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As climate change increases the frequency and intensity of extreme heat events researchers and public health officials must work towards understanding the causes and outcomes of heat-related morbidity and mortality. While there have been many studies on both heatrelated illness (HRI), there are fewer on heat-related morbidity than on heatrelated mortality.

To identify individual and environmental risk factors for hospitalizations and document patterns of household cooling.

We performed a pooled cross-sectional analysis of secondary U.S. data, the Nationwide Inpatient Sample. Risk ratios were calculated from multivariable models to identify risk factors for hospitalizations. Hierarchical modeling was also employed to identify relationships between individual and hospital level predictors of hospitalizations. Patterns of air conditioning use were analyzed among the vulnerable populations identified.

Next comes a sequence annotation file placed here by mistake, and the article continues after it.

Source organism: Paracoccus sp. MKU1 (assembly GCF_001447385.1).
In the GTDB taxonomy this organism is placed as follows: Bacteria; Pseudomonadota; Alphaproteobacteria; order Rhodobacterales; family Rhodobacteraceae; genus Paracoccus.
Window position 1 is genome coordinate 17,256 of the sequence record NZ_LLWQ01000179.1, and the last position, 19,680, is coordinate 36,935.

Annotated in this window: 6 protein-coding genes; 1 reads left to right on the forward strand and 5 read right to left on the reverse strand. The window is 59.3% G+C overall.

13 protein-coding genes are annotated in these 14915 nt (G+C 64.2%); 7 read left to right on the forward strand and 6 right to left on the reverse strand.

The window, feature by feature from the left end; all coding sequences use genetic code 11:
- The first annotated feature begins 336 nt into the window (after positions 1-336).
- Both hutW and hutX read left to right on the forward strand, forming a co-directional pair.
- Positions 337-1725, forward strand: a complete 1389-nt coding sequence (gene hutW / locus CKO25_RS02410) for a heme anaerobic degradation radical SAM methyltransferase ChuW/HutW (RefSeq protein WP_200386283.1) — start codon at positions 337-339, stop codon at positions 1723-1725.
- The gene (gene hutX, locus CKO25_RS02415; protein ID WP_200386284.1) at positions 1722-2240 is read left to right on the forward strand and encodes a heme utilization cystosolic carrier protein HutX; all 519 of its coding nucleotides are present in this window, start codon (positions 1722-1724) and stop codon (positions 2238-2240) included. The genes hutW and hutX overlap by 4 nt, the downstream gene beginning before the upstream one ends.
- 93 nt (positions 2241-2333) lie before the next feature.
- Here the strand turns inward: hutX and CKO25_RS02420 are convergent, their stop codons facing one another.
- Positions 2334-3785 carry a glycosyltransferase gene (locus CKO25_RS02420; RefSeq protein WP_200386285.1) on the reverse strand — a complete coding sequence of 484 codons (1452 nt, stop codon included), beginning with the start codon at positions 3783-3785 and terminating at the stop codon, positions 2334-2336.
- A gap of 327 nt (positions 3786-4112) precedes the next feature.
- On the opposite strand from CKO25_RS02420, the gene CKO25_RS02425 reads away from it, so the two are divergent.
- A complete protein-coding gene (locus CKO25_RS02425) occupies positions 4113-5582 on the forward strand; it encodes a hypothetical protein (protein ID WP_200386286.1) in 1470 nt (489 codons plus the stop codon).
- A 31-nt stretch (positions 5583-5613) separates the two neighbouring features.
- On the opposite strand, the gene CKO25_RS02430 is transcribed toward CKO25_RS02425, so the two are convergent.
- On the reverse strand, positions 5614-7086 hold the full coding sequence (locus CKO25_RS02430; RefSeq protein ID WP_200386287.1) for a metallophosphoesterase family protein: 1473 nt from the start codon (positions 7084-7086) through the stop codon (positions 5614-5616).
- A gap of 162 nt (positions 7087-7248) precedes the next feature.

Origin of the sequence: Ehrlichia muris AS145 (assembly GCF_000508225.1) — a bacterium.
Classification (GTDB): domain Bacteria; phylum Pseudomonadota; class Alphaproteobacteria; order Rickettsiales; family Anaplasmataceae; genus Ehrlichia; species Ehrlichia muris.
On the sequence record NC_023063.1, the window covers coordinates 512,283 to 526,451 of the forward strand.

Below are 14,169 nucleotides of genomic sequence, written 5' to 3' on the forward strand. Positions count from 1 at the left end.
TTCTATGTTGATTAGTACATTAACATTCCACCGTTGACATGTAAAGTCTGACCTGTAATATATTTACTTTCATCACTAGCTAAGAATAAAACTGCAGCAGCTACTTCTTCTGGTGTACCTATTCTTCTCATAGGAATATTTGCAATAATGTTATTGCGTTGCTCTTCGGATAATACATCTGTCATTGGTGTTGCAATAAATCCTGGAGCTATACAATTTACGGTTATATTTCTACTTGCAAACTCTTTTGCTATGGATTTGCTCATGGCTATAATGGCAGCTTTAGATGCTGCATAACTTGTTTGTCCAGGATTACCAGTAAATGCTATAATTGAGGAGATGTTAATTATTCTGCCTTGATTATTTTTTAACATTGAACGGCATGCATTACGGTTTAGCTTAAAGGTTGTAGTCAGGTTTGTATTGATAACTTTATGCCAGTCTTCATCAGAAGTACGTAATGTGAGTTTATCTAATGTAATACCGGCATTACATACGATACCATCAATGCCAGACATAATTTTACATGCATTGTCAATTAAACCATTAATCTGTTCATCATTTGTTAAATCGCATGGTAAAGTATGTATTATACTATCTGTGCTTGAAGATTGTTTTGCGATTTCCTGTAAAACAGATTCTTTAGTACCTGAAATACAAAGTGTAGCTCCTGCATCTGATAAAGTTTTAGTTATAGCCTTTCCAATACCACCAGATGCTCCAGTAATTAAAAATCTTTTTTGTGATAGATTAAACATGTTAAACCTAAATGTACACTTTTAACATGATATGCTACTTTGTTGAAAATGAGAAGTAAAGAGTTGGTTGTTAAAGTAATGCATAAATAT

Hospitalizations due to HRI increased over the study period compared to all other hospitalizations. Populations at elevated risk for HRI hospitalization were blacks, males and all age groups above the age of 40. Those living in zip-codes in the lowest income quartile and the uninsured were also at an increased risk. Hospitalizations for HRI in rural and small urban clusters were elevated, compared to urban areas.

Risk factors for HRI include age greater than 40, male gender and hospitalization in rural areas or small urban clusters. Our analysis also revealed an increasing pattern of HRI hospitalizations over time and decreased association between common comorbidities and heat illnesses which may be indicative of underreporting.



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